- The Washington Times - Wednesday, March 23, 2005

Marine Corps 1st Lt. Ilario Pantano says he demoted the sergeant who is expected to be the chief witness against the officer, who is charged with murdering two Iraqi insurgents.

Lt. Pantano’s attorney, Charles Gittins, has labeled Sgt. Daniel L. Coburn a “disgruntled” Marine who had a motive for falsely accusing his client.

In his first newspaper interview, Lt. Pantano said he fired Sgt. Coburn as a squad leader after the sergeant made an “unforgivable” mistake last year by failing to clear buildings in an old brick factory in Iraq’s Triangle of Death.

“He sat the squad down and they were making Gatoraid and the buildings around us are not cleared,” Lt. Pantano said. “I literally became furious. I took control of his squad. He had just bottomed out. That was a mistake that was just unforgivable.”

About 10 days later, at dusk on April 15, Sgt. Coburn was Lt. Pantano’s radioman when the platoon raided a house used by insurgents to make deadly improvised explosive devices. The platoon captured two fleeing Iraqis. As Lt. Pantano forced the Iraqis to search what could have been a booby-trapped car, the two moved toward him, he says. Lt. Pantano emptied two M-16 magazines into the Iraqis in a matter of seconds, but it turned out they were unarmed.

Sgt. Coburn complained within the battalion and persuaded a corporal to lodge a complaint in June. The Naval Investigative Service then started a probe of the incident. On Feb. 1, the Marines charged Lt. Pantano with two counts of premeditated murder. The 33-year-old married father of two faces the death penalty if convicted at court-martial. The Corps will conduct a pretrial investigative hearing in late April at Lt. Pantano’s home base of Camp Lejeune, N.C.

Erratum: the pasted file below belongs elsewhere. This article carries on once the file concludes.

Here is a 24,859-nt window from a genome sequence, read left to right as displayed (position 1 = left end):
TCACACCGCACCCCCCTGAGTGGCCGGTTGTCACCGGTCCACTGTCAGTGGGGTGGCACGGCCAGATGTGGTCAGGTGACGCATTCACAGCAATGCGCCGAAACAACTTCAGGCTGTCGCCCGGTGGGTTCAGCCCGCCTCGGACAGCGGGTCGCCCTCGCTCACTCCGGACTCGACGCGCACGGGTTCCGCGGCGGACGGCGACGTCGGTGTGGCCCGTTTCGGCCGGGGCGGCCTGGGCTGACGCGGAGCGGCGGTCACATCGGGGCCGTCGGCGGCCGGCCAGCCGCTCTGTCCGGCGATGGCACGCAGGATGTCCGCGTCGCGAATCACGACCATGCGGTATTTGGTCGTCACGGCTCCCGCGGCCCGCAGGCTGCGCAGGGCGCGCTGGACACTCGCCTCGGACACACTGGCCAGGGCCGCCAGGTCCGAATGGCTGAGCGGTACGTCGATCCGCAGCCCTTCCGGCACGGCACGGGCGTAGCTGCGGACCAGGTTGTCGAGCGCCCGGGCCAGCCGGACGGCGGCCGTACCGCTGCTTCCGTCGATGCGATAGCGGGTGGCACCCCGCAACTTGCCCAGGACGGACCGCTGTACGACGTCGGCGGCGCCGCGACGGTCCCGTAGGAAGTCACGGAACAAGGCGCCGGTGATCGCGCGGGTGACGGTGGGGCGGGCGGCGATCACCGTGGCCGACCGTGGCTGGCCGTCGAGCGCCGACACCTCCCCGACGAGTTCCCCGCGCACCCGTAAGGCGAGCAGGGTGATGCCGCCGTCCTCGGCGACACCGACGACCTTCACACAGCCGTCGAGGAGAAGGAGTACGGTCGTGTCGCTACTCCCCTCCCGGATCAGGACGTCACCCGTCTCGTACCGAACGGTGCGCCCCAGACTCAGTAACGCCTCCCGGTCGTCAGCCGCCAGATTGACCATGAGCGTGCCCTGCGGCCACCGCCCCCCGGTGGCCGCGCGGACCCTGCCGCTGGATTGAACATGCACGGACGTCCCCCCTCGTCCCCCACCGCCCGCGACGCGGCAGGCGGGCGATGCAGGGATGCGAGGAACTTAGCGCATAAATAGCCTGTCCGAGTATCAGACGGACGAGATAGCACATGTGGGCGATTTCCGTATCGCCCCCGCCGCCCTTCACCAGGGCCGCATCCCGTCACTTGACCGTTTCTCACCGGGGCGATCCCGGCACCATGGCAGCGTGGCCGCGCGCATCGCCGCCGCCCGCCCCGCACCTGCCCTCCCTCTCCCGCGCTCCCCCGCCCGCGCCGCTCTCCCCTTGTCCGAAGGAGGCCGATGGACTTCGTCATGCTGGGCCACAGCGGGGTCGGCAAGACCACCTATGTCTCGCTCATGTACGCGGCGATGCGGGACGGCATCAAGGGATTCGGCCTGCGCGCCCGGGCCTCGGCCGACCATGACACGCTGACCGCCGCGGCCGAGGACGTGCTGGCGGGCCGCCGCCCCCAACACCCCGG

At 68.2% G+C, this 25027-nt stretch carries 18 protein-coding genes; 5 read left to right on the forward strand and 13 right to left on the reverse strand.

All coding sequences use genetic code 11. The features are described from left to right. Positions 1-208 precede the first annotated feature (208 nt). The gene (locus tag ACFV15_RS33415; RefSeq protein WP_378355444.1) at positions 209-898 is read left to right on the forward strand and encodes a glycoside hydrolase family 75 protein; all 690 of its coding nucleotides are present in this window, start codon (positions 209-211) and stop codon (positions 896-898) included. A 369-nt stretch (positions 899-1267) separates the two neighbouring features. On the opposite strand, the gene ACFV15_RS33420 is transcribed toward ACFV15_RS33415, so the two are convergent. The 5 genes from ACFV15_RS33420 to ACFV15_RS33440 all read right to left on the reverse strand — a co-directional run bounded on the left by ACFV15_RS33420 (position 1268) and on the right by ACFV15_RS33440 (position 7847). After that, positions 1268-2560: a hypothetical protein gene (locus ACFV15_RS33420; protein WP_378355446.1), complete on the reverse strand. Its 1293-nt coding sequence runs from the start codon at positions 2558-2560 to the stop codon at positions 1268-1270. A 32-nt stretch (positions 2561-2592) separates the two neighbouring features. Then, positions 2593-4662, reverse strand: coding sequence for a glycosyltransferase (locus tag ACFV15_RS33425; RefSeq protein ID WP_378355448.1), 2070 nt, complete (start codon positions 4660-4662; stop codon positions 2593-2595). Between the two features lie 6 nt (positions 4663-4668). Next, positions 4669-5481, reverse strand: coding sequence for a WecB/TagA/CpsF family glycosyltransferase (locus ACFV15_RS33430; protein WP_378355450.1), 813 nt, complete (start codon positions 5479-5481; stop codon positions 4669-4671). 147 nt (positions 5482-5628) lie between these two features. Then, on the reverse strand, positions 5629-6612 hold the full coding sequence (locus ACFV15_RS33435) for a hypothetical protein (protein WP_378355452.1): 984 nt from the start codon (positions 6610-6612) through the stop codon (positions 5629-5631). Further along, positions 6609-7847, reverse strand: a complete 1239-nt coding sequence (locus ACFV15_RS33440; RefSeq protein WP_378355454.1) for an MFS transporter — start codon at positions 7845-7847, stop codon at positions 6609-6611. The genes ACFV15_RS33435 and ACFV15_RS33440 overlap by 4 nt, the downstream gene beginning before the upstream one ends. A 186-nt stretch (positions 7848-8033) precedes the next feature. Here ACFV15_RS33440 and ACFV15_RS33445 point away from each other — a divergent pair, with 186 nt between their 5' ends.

2nd Lt. Barry Edwards, a Camp Lejeune spokesman, declined to discuss Sgt. Coburn’s role or to submit questions to the 10-year enlisted man.

Sgt. Coburn was quoted in the New York Daily News on March 7 as saying “I never had a grudge against” Lt. Pantano.

Lt. Pantano said several witnesses will verify that he had to counsel Sgt. Coburn for other problems and that he fired him 10 days before the shooting.

Told that Sgt. Coburn said he “never had a grudge,” Lt. Pantano said, “I think that’s very interesting based on the fact he knows his career has been ended.”

Lt. Pantano’s case has become a cause celebre for some conservative commentators and pro-military groups. He enlisted in the Marines as a private rather than going to college and had “USMC” tattooed on his arm. He fought as a sniper in 1991’s Operation Desert Storm, then went to school and worked on Wall Street.

After two al Qaeda-hijacked planes destroyed the World Trade Center on September 11, 2001, Lt. Pantano gave up a TV production company and talked his way back into the Corps.

Molded at infantry officer school in Quantico, Va., he arrived at Camp Lejeune in January 2004. Two months later, he led a 40-Marine platoon as part of Easy Company, 2nd Marine Division.

The Triangle of Death zone south of Baghdad was a caldron of chaos and violence. “Units were getting ambushed all over the place, including my own,” Lt. Pantano said.

On his decision to fire, he said, “I was in fear of my life.”

Lt. Pantano continued to lead missions until June, when Sgt. Coburn’s complaint triggered the probe.

“I looked at my Marines as if I’m their father,” he said. “We were very, very aggressive because I was not going to let anything happen to my sons. They fought hard for me. They fought like lions. None of my Marines was killed. That was my greatest accomplishment.”

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